Flare supports the generation of DITA by providing a new Target Output Type of DITA. In my view this is much less useful than Flare's ability to import DITA; since Flare does not yet provide a structured authoring environment, it is not possible to guarantee that its DITA output will conform to the strict structure rules of DITA. In other words, the DITA output may not be valid, and may be considered weakly typed. I have also discovered that when you generate DITA output from topics that have been imported from a DITA source, the resulting DITA topics are less semantically rich than the original source topics. For example, elements in the original DITA topic become <li> elements in the resulting DITA output.

I can't really think of a sensible use case for generating DITA content from Flare, unless you plan to integrate the resulting DITA content into a separate DITA-based content management system or publishing system. But in that case, you would be losing your single source and would risk duplication of effort if you needed to keep your Flare-based content and external DITA content synchronised.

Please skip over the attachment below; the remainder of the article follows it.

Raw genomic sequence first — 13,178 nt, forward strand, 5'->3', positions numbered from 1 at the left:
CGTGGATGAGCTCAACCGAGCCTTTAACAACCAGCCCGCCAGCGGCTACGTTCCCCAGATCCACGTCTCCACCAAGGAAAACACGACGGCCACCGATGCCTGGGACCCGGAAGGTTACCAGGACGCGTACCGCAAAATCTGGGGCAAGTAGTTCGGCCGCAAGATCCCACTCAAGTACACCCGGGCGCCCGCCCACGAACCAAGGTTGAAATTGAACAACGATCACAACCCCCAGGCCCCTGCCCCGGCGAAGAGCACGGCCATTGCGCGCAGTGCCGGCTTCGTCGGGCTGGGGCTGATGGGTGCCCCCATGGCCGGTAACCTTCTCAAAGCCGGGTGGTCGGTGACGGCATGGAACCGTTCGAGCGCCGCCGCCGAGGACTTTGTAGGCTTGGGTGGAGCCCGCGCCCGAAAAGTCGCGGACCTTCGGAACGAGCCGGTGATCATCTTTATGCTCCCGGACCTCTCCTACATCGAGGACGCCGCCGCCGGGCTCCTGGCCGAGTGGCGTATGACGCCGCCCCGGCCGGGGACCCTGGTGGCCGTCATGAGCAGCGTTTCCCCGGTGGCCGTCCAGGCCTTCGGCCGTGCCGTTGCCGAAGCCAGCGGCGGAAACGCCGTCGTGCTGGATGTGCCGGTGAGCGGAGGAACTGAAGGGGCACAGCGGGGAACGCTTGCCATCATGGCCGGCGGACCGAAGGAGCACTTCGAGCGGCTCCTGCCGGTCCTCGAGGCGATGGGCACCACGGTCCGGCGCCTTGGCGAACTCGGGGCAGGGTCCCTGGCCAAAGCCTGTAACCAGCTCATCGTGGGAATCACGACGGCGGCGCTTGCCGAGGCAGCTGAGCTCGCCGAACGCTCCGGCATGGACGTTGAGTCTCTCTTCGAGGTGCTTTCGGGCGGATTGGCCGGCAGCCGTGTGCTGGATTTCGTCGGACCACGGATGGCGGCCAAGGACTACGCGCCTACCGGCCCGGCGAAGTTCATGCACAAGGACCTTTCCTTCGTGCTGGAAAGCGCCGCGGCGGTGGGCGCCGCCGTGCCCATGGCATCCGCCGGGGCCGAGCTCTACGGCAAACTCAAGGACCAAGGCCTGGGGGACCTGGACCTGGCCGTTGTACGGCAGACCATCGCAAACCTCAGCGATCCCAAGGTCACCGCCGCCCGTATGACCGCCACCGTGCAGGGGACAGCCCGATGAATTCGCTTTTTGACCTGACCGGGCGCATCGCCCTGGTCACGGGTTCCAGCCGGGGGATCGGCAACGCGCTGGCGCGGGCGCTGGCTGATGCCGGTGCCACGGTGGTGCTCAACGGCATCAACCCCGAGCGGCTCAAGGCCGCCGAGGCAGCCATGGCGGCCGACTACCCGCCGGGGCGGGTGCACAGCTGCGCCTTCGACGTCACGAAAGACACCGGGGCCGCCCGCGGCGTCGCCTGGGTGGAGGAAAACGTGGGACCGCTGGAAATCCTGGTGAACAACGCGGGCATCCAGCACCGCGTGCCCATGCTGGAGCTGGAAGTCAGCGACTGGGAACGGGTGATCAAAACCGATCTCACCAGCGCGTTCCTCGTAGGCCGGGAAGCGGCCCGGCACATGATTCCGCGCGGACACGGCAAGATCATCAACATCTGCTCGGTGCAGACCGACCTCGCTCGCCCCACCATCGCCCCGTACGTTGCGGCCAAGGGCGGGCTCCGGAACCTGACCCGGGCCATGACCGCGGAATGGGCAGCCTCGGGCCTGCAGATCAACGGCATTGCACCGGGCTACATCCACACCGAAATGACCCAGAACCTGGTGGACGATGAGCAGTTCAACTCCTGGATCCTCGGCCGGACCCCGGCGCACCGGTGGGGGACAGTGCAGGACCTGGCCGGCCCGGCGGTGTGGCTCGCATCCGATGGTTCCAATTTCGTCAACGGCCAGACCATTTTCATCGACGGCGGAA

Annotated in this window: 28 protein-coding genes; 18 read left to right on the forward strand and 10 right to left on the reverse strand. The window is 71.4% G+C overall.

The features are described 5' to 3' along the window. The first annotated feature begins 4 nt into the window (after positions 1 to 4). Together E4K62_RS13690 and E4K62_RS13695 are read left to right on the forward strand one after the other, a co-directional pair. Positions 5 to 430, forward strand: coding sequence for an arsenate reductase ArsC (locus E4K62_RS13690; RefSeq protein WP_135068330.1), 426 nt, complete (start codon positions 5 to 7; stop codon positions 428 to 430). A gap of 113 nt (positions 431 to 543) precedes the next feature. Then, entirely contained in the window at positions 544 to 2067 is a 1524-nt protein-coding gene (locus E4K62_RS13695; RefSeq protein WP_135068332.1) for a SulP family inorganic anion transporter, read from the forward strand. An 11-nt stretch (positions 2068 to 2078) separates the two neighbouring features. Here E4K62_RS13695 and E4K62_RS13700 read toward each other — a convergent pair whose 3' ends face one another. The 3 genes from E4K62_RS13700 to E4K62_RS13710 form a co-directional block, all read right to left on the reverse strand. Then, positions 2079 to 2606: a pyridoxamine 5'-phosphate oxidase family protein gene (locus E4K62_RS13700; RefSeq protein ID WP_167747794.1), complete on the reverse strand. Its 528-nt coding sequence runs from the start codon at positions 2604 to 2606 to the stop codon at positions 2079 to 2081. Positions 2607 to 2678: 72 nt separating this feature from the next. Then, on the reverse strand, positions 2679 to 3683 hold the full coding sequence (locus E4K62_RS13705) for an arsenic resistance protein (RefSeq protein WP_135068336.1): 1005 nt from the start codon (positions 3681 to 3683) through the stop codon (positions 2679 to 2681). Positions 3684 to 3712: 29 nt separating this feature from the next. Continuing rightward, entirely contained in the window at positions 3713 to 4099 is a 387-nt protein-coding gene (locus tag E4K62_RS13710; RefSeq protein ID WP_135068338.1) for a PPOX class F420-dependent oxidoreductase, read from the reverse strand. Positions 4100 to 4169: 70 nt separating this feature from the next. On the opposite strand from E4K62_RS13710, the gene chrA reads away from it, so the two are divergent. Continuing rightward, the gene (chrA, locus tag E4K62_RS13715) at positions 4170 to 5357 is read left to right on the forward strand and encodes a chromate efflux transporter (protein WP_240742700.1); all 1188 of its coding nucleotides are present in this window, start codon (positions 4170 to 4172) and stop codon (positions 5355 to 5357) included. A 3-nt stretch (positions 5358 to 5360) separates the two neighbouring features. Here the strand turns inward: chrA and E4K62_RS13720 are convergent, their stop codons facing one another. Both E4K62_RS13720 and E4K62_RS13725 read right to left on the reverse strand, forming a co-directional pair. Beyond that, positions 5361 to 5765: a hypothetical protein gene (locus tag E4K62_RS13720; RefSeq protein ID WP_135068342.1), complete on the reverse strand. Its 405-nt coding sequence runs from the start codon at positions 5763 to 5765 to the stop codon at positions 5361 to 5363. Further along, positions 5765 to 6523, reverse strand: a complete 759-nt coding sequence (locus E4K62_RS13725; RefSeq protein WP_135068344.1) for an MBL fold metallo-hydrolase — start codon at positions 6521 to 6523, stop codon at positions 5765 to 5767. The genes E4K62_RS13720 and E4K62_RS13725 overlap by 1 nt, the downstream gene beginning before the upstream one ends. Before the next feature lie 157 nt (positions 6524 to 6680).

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One of the unique features of DITA is its support for Relationship Tables. These enable you to define complex linking relationships between topics, outside of the topics themselves. For example, you could use a Relationship Table to specify that a set of task topics should all include hyperlinks to each other, and that they should also include hyperlinks to a specific concept and specific reference topic. This information, instead of being contained within the topics themselves, is stored within the ditamap in a special reltable section. The hyperlinks (or cross-references in the case of print-based targets) are only added into the topics at publishing time. The advantage of this approach is that it enables much more flexible re-use of topics since the relationships can de redefined based on the requirements of a particular output generated from a specific selection of topics.